Textile conservators are responsible for a large collection of approximately 20,000 objects including window treatments, bed curtains, rugs, costumes, quilts and coverlets, needlework and upholstery. Damage to textiles comes from many sources including unstable environmental conditions that cause mold and staining from high humidity and exposure to excessive light that weakens and discolors textile fibers and fades dyes and colorants. When abrasive, acidic soil from the environment becomes embedded in the fibers it weakens and disfigures the textile. Stains and wear from past usage also contribute to deterioration. Some dyes and finishes used in the production of textiles are inherently unstable and may case serious damage. Textile conservators support and stabilize the structure of textiles while reducing stains and degradation where ever possible.
Winterthur's textiles are stored in stable environmental conditions using acid-free archival quality tissues, boxes, and fabrics. To prevent creases which cause localized damage to the fibers, textiles are rolled or padded with acid-fre tissue. Textiles on open exhibit are cleaned regularly by careful low-suction vacuuming to remove environmental dust. Lighting specialists are particularly vigilant in lighting textiles and keep the levels very low. If a textile becomes too weak to remain on exhibit, it is retired to the study collection and replaced with a textile in better condition or a reproduction fabric. For upholstered furniture, textile conservators work with furniture conservators to preserve existing fabrics or replace them with reproductions.
A Damaging Drip
A side chair (1957.518.4) made in Boston about 1800 had the misfortune of being under a drip from a slow leak in an air handler on the floor above. The leak severely stained the striped silk and cotton upholstery fabric. The fabric, woven in the late 18th century, is not original to the chair but was installed as the show fabric at a time when common practice involved tacking it directly to the seat rail. To avoid causing additional damage to the seat rail, the textile was treated without removing it from the chair.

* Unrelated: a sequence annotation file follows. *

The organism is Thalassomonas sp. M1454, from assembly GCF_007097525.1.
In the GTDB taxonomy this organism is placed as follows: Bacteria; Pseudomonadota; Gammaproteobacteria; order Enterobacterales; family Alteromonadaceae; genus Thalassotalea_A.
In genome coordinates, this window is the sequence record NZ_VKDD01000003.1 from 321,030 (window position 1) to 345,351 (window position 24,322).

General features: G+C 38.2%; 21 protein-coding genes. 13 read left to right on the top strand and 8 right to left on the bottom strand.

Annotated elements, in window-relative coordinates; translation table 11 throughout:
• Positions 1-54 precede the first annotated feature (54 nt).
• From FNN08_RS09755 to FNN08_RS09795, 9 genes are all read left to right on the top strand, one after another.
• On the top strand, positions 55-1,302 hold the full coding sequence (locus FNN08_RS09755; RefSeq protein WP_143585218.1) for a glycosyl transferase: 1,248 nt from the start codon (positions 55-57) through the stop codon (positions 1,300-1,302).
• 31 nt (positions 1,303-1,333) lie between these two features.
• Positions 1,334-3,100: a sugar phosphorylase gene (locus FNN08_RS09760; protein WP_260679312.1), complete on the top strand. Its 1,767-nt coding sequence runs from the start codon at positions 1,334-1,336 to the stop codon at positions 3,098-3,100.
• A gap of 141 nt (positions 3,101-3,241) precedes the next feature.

The leak caused both staining and a "tide line" on the seat fabric. Tide lines occur when contaminants in the water and soluble degradation products in the fabric and upholstery padding are pulled along the fabric by wicking or capillary action to a point where evaporation takes place. The contaminants and degradation products are left behind forming a tide line that disfigures and weakens the textile. The damaged area may also become quite stiff and this inability to flex and move with the rest of the textile can cause additional damage.
After photo documentation the stained area was tested with a small amount of purified water applied with a fine brush. The stain was quite soluble in water and readily absorbed by blotter paper. Further testing confirmed that the dyes in the fabric are not water soluble and will not run.
To treat the fabric, a conservator brushed water on a small area of staining and then lightly pressed blotter paper against the area to wick up discoloration. The amount of water was carefully controlled to avoid solublizing contaminants from the upholstery padding below the fabric. This process continued until the blotter no longer picked up significant staining. At that point, the area was was moistened again and a dry purified cellulose pulp was tamped into position and, using capillary action, left to wick up the remaining stain. As the pulp dried, it pulled out any remaining soluble discoloration from the fabric. A faint stain remains in the fabric, but the damaging and disfiguring tide-line and contaminants are gone.
Top Image: (Left) Stains are absorbed into blotter and cellulose pulp. (Center) Cellulose pulp has absorbed stains from the chair upholstery. (Right) Chair seat after stain reduction.